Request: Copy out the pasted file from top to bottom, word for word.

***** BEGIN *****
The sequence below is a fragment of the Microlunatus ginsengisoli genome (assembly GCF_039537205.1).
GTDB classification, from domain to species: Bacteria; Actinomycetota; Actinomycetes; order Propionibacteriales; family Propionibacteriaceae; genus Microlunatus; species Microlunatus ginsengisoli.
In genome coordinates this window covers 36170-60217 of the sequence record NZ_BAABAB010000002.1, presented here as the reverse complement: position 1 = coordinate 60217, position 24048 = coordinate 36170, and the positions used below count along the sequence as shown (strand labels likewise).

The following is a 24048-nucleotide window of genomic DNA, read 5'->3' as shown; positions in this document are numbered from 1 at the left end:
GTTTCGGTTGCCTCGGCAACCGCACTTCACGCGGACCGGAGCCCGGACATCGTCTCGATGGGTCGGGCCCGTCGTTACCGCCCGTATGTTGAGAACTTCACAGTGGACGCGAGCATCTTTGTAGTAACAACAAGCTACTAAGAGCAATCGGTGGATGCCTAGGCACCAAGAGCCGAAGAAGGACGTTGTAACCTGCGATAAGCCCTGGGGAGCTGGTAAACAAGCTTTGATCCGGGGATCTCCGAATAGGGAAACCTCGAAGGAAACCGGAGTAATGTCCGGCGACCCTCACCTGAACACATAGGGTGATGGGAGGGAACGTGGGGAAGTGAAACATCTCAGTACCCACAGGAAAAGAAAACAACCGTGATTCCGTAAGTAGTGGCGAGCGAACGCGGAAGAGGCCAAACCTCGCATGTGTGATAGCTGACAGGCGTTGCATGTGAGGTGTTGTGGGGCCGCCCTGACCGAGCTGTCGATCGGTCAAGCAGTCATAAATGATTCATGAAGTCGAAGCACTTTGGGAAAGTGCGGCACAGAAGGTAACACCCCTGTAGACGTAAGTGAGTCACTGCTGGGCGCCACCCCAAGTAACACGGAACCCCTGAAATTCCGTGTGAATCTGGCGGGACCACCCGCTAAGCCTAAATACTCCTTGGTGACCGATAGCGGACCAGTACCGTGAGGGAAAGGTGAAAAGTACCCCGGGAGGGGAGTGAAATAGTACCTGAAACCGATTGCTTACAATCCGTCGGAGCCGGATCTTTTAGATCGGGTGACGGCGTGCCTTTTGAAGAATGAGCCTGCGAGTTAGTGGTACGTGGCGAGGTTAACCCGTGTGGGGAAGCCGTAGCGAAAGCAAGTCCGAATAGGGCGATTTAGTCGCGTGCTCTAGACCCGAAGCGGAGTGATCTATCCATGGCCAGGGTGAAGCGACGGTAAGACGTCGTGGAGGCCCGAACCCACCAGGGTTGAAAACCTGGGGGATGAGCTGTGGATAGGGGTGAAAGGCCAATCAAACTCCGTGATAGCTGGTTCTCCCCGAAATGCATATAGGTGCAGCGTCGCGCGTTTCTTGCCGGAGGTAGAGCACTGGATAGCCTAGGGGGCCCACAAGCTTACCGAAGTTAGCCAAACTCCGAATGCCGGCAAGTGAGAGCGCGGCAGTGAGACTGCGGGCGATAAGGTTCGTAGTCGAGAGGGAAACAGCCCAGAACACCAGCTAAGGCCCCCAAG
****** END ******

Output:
The sequence below is a fragment of the Microlunatus ginsengisoli genome (assembly GCF_039537205.1).
GTDB classification, from domain to species: Bacteria; Actinomycetota; Actinomycetes; order Propionibacteriales; family Propionibacteriaceae; genus Microlunatus; species Microlunatus ginsengisoli.
In genome coordinates this window covers 36170-60217 of the sequence record NZ_BAABAB010000002.1, presented here as the reverse complement: position 1 = coordinate 60217, position 24048 = coordinate 36170, and the positions used below count along the sequence as shown (strand labels likewise).

The following is a 24048-nucleotide window of genomic DNA, read 5'->3' as shown; positions in this document are numbered from 1 at the left end:
GTTTCGGTTGCCTCGGCAACCGCACTTCACGCGGACCGGAGCCCGGACATCGTCTCGATGGGTCGGGCCCGTCGTTACCGCCCGTATGTTGAGAACTTCACAGTGGACGCGAGCATCTTTGTAGTAACAACAAGCTACTAAGAGCAATCGGTGGATGCCTAGGCACCAAGAGCCGAAGAAGGACGTTGTAACCTGCGATAAGCCCTGGGGAGCTGGTAAACAAGCTTTGATCCGGGGATCTCCGAATAGGGAAACCTCGAAGGAAACCGGAGTAATGTCCGGCGACCCTCACCTGAACACATAGGGTGATGGGAGGGAACGTGGGGAAGTGAAACATCTCAGTACCCACAGGAAAAGAAAACAACCGTGATTCCGTAAGTAGTGGCGAGCGAACGCGGAAGAGGCCAAACCTCGCATGTGTGATAGCTGACAGGCGTTGCATGTGAGGTGTTGTGGGGCCGCCCTGACCGAGCTGTCGATCGGTCAAGCAGTCATAAATGATTCATGAAGTCGAAGCACTTTGGGAAAGTGCGGCACAGAAGGTAACACCCCTGTAGACGTAAGTGAGTCACTGCTGGGCGCCACCCCAAGTAACACGGAACCCCTGAAATTCCGTGTGAATCTGGCGGGACCACCCGCTAAGCCTAAATACTCCTTGGTGACCGATAGCGGACCAGTACCGTGAGGGAAAGGTGAAAAGTACCCCGGGAGGGGAGTGAAATAGTACCTGAAACCGATTGCTTACAATCCGTCGGAGCCGGATCTTTTAGATCGGGTGACGGCGTGCCTTTTGAAGAATGAGCCTGCGAGTTAGTGGTACGTGGCGAGGTTAACCCGTGTGGGGAAGCCGTAGCGAAAGCAAGTCCGAATAGGGCGATTTAGTCGCGTGCTCTAGACCCGAAGCGGAGTGATCTATCCATGGCCAGGGTGAAGCGACGGTAAGACGTCGTGGAGGCCCGAACCCACCAGGGTTGAAAACCTGGGGGATGAGCTGTGGATAGGGGTGAAAGGCCAATCAAACTCCGTGATAGCTGGTTCTCCCCGAAATGCATATAGGTGCAGCGTCGCGCGTTTCTTGCCGGAGGTAGAGCACTGGATAGCCTAGGGGGCCCACAAGCTTACCGAAGTTAGCCAAACTCCGAATGCCGGCAAGTGAGAGCGCGGCAGTGAGACTGCGGGCGATAAGGTTCGTAGTCGAGAGGGAAACAGCCCAGAACACCAGCTAAGGCCCCCAAG